Charcot–Wilbrand syndrome

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Charcot–Wilbrand syndrome (CWS) describes dream loss following focal brain damage specifically characterized by visual agnosia and loss of ability to mentally recall or "revisualize" images.[1] The name of this condition dates back to the case study work of Jean-Martin Charcot and Hermann Wilbrand, and was first described by Otto Potzl as “mind blindness with disturbance of optic imagination”.[2][3] MacDonald Critchley, former president of the World Federation of Neurology, more recently summarized CWS as “a patient loses the power to conjure up visual images or memories, and furthermore, ceases to dream during his sleeping hours”.[4] This condition is quite rare affecting only a select number of brain damage patients, and further study could help illustrate the neurological pathway for dream formation.

History[edit]

Jean-Martin Charcot[edit]

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Portrait of Jean-Martin Charcot.

In 1883 Jean-Martin Charcot encountered a patient who was most likely suffering from posterior cerebral artery thrombosis (not confirmed with autopsy)[2] and lost the ability to consciously reproduce images from his dreams while awake.[5] While this patient still reported dreams of words, the inability to recall any imagery, termed visual irreminiscence, became the center of Charcot's case study.[6] His resulting contribution to the formulation of the syndrome lies on the lack of ability to re-visualize dream imagery and does not imply their complete absence, but a general state of visual amnesia.

Hermann Wilbrand[edit]

In 1887 Hermann Wilbrand was studying an elderly female subject with bilateral posterior cerebral artery thrombosis.[7] This subject displayed a complete inability to dream coupled with an inability to recognize familiar places, a condition known more recently as topographic agnosia.[6] Additionally a condition known as prosopagnosia, or the inability to recognize familiar faces was also noted in the patient. Wilbrand's contribution revolves around the complete inability to produce dreams with the presence of agnosias as possible side conditions.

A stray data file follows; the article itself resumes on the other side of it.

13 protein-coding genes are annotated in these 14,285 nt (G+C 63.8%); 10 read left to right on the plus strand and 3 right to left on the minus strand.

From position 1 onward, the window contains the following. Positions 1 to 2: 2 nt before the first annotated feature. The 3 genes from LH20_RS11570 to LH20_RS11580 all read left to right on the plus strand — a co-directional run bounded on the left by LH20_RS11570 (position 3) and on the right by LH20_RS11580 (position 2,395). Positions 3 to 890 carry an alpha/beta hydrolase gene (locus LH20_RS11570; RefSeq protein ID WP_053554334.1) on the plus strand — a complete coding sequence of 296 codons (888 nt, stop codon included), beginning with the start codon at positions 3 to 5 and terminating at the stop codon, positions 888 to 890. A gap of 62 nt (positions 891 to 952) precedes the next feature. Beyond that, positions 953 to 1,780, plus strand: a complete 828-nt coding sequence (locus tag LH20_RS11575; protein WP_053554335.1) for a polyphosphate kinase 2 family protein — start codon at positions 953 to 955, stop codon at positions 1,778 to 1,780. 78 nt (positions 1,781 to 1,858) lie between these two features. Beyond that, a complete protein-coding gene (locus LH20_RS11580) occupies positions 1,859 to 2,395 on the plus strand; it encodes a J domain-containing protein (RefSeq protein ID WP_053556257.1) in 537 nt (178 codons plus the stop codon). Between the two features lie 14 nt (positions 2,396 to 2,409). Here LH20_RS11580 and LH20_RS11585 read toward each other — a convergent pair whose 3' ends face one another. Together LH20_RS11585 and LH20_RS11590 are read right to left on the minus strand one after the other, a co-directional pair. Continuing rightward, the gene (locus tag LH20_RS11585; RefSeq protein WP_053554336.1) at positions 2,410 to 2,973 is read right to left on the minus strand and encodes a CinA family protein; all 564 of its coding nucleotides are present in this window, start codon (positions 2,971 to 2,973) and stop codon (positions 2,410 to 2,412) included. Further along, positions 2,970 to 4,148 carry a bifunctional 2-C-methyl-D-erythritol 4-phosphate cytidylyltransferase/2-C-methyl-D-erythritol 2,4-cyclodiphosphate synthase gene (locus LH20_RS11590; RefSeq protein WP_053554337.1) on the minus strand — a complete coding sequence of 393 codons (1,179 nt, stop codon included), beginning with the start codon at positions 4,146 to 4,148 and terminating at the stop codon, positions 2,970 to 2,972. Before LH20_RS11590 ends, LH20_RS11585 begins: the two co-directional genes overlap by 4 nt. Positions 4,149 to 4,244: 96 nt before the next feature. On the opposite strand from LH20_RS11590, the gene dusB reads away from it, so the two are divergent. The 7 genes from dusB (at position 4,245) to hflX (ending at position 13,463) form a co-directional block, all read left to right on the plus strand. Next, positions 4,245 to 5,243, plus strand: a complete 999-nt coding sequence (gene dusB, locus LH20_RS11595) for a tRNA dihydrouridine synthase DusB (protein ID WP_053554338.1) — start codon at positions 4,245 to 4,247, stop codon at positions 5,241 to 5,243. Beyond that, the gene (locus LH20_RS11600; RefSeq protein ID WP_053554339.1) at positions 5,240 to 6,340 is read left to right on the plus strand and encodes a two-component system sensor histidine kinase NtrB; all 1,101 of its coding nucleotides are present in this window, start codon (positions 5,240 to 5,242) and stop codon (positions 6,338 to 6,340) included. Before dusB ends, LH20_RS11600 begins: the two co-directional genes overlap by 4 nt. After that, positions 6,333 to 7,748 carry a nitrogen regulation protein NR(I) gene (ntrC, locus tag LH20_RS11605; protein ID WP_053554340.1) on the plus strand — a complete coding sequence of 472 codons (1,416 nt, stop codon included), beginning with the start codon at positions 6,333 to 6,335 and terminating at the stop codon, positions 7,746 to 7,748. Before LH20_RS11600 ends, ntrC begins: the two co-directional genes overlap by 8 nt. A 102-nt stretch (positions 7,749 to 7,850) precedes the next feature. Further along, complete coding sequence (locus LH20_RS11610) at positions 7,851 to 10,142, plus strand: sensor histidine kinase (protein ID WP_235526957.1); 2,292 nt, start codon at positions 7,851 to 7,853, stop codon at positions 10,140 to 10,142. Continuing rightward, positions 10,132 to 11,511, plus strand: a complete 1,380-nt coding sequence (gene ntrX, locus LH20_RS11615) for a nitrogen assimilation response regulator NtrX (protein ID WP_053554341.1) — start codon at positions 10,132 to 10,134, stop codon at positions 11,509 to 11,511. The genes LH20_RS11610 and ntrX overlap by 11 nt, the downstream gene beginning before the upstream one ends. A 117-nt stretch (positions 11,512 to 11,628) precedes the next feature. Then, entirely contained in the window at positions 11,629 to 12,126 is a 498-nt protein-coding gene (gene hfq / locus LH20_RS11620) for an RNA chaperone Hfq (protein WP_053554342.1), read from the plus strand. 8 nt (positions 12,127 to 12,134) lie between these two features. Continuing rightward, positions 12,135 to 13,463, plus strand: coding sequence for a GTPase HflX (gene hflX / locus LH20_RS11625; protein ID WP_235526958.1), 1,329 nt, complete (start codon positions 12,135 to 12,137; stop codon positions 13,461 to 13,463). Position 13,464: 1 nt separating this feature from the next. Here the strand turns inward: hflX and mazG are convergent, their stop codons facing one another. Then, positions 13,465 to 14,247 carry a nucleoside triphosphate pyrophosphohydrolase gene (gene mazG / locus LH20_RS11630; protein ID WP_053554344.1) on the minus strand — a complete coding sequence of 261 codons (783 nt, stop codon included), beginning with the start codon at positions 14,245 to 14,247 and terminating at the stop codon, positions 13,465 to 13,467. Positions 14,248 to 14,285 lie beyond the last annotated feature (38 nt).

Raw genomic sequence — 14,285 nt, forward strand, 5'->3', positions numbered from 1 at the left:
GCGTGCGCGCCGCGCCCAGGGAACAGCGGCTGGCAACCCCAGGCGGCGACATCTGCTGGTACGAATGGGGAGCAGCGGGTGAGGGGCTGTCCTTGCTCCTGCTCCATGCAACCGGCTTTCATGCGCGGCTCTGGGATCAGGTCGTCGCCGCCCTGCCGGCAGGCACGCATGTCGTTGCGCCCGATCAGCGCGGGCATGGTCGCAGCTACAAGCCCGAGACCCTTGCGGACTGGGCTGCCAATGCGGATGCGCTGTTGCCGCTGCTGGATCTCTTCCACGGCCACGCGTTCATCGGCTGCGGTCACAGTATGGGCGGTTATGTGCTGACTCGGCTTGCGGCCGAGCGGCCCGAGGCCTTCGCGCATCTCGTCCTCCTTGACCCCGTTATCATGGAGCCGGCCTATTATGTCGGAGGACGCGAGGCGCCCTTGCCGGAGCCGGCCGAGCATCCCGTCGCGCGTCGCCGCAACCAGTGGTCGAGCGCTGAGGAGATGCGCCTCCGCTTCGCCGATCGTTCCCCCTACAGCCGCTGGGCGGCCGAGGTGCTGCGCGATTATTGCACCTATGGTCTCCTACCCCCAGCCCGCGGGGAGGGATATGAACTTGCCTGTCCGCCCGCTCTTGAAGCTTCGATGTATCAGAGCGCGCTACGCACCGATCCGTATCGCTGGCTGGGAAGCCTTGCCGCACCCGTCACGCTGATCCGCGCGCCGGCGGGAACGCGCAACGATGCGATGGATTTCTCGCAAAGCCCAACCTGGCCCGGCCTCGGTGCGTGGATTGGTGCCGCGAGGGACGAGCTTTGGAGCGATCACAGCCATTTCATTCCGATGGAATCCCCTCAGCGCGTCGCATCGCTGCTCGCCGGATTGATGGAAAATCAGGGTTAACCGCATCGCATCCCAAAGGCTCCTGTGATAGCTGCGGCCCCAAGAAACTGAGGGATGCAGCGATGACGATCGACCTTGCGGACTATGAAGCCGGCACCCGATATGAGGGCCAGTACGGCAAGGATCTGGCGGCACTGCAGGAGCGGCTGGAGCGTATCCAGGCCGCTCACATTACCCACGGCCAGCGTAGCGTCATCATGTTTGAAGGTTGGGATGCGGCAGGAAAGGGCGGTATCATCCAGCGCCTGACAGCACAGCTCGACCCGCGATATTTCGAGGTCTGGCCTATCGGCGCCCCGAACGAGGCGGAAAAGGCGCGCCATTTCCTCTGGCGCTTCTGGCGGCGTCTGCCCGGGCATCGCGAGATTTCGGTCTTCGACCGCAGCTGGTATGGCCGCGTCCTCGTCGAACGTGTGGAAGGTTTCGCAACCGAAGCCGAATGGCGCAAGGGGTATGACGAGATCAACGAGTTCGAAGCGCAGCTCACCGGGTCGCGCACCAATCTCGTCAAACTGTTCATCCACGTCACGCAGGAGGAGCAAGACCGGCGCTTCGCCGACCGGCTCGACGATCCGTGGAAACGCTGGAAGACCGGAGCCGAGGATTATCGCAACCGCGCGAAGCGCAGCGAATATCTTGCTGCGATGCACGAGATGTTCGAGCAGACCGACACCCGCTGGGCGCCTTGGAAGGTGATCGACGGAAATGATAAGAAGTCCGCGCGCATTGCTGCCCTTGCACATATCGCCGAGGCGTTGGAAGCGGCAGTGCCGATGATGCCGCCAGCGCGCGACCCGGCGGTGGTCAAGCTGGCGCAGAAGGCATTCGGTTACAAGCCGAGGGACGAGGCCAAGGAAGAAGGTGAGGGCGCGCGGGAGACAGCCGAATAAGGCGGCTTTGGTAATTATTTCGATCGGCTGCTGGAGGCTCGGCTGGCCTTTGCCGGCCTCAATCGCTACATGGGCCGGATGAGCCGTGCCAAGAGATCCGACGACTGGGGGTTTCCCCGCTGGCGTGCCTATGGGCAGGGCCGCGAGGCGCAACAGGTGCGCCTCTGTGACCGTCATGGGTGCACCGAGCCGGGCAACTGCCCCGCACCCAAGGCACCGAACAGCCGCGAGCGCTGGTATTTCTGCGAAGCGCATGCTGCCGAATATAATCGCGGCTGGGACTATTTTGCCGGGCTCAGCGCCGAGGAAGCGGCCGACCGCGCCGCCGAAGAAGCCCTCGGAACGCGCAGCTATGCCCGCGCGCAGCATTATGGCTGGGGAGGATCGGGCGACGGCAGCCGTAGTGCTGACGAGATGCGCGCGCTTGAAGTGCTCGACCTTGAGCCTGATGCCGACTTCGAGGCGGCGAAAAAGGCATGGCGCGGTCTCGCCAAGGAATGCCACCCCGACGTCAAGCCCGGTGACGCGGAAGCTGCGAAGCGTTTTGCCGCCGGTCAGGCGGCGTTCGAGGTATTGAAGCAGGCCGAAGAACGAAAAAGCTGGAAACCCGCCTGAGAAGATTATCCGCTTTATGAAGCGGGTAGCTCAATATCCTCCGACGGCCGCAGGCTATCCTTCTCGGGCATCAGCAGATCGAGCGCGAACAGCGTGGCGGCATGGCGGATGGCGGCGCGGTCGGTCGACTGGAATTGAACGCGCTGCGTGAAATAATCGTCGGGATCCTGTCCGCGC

Symptoms[edit]

Traditional Classification[edit]

Combing early studies, the traditional symptoms of CWS centered on visual irreminiscence, prosopagnosia, and topographic agnosia. However due to significant differences in the observations of Charcot and Wilbrand's case work, this syndrome bridged the entire loss of dreaming, whether it be due to the isolated inability of the brain to produce images while asleep as Charcot had dictated, or the complete loss of dreaming all together as with Wilbrand. This has led to the terming of Charcot and Wilbrand variants, which corresponded to either the loss of dream imagery and visual irreminisence or the complete ceasing of dream experience often coupled with agnosia.[2]

Modern Classification[edit]

There is new focus on the type of injury and analysis of REM sleep pertaining to CWS. A more current medical definition lists CWS as “the association of loss of the ability to conjure up visual images or memories and the loss of dreaming”.[8] A 2004 case-evaluation of a 74-year-old woman who had experienced an acute, bilateral occipital artery infarction which rendered her dreamless for a 3-month period was to perform polysomnography testing in combination with patient dream reporting to determine both her sleep architecture or pattern of sleep stages, and subsequent dream recollection.[6] Such techniques allow for associations between the physiological timetable of dreaming during REM sleep and the patient's ability to recall dreams to be compared closely.

Physiological causes[edit]